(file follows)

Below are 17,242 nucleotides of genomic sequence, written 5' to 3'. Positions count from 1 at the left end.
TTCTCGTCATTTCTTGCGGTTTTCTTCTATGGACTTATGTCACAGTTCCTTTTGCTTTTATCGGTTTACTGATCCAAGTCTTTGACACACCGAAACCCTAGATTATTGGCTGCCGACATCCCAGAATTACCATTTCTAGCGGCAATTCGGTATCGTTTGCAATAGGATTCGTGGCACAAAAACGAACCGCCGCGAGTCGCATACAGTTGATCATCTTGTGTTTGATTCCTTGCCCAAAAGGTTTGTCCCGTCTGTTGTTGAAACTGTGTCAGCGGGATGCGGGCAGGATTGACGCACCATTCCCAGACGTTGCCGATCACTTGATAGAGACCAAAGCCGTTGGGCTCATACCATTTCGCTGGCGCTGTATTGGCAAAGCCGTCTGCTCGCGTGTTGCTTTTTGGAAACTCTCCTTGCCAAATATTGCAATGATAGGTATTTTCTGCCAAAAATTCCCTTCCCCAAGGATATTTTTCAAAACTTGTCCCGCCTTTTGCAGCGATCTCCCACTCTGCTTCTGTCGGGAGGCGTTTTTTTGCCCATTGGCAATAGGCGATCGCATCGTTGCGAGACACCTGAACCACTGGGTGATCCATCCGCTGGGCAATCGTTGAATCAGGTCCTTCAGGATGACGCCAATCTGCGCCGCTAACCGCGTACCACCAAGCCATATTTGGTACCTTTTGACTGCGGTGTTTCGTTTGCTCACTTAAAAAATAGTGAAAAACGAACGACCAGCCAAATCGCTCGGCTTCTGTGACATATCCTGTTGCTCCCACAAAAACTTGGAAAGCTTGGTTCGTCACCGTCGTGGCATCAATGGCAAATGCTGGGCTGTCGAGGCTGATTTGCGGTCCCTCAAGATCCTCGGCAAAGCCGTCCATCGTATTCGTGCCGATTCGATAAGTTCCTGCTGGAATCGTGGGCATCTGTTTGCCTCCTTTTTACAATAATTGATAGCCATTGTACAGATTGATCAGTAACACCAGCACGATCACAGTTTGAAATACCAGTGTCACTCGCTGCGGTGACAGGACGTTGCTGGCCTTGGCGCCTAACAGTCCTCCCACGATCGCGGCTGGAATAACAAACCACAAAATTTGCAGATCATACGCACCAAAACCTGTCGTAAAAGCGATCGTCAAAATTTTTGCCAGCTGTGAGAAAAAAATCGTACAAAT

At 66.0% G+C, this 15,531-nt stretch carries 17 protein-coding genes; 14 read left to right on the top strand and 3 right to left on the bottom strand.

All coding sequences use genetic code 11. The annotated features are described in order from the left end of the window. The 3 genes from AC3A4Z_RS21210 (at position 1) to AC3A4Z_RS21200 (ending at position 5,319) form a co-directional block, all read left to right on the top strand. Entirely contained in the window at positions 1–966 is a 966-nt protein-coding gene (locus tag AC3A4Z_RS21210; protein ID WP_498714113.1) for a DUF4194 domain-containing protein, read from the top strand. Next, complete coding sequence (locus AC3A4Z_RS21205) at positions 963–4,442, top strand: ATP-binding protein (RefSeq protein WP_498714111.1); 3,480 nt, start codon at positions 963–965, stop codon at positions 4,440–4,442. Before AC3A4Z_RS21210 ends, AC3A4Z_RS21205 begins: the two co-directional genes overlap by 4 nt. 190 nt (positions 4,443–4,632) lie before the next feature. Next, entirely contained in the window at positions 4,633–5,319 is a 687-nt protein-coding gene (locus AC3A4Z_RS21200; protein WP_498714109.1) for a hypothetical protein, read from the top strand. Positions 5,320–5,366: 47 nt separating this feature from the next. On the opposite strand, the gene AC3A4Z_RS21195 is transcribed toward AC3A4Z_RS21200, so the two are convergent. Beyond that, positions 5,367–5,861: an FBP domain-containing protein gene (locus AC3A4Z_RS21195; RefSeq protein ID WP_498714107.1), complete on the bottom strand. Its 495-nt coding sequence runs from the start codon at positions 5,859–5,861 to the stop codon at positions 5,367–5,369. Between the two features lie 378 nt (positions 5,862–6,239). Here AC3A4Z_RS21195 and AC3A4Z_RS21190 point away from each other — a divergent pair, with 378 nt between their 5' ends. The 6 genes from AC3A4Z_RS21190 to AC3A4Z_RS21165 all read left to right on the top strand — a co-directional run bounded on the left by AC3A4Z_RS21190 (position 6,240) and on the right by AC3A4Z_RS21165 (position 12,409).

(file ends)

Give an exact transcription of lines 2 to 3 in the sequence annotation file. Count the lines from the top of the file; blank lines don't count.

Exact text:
TTCTCGTCATTTCTTGCGGTTTTCTTCTATGGACTTATGTCACAGTTCCTTTTGCTTTTATCGGTTTACTGATCCAAGTCTTTGACACACCGAAACCCTAGATTATTGGCTGCCGACATCCCAGAATTACCATTTCTAGCGGCAATTCGGTATCGTTTGCAATAGGATTCGTGGCACAAAAACGAACCGCCGCGAGTCGCATACAGTTGATCATCTTGTGTTTGATTCCTTGCCCAAAAGGTTTGTCCCGTCTGTTGTTGAAACTGTGTCAGCGGGATGCGGGCAGGATTGACGCACCATTCCCAGACGTTGCCGATCACTTGATAGAGACCAAAGCCGTTGGGCTCATACCATTTCGCTGGCGCTGTATTGGCAAAGCCGTCTGCTCGCGTGTTGCTTTTTGGAAACTCTCCTTGCCAAATATTGCAATGATAGGTATTTTCTGCCAAAAATTCCCTTCCCCAAGGATATTTTTCAAAACTTGTCCCGCCTTTTGCAGCGATCTCCCACTCTGCTTCTGTCGGGAGGCGTTTTTTTGCCCATTGGCAATAGGCGATCGCATCGTTGCGAGACACCTGAACCACTGGGTGATCCATCCGCTGGGCAATCGTTGAATCAGGTCCTTCAGGATGACGCCAATCTGCGCCGCTAACCGCGTACCACCAAGCCATATTTGGTACCTTTTGACTGCGGTGTTTCGTTTGCTCACTTAAAAAATAGTGAAAAACGAACGACCAGCCAAATCGCTCGGCTTCTGTGACATATCCTGTTGCTCCCACAAAAACTTGGAAAGCTTGGTTCGTCACCGTCGTGGCATCAATGGCAAATGCTGGGCTGTCGAGGCTGATTTGCGGTCCCTCAAGATCCTCGGCAAAGCCGTCCATCGTATTCGTGCCGATTCGATAAGTTCCTGCTGGAATCGTGGGCATCTGTTTGCCTCCTTTTTACAATAATTGATAGCCATTGTACAGATTGATCAGTAACACCAGCACGATCACAGTTTGAAATACCAGTGTCACTCGCTGCGGTGACAGGACGTTGCTGGCCTTGGCGCCTAACAGTCCTCCCACGATCGCGGCTGGAATAACAAACCACAAAATTTGCAGATCATACGCACCAAAACCTGTCGTAAAAGCGATCGTCAAAATTTTTGCCAGCTGTGAGAAAAAAATCGTACAAAT

At 66.0% G+C, this 15,531-nt stretch carries 17 protein-coding genes; 14 read left to right on the top strand and 3 right to left on the bottom strand.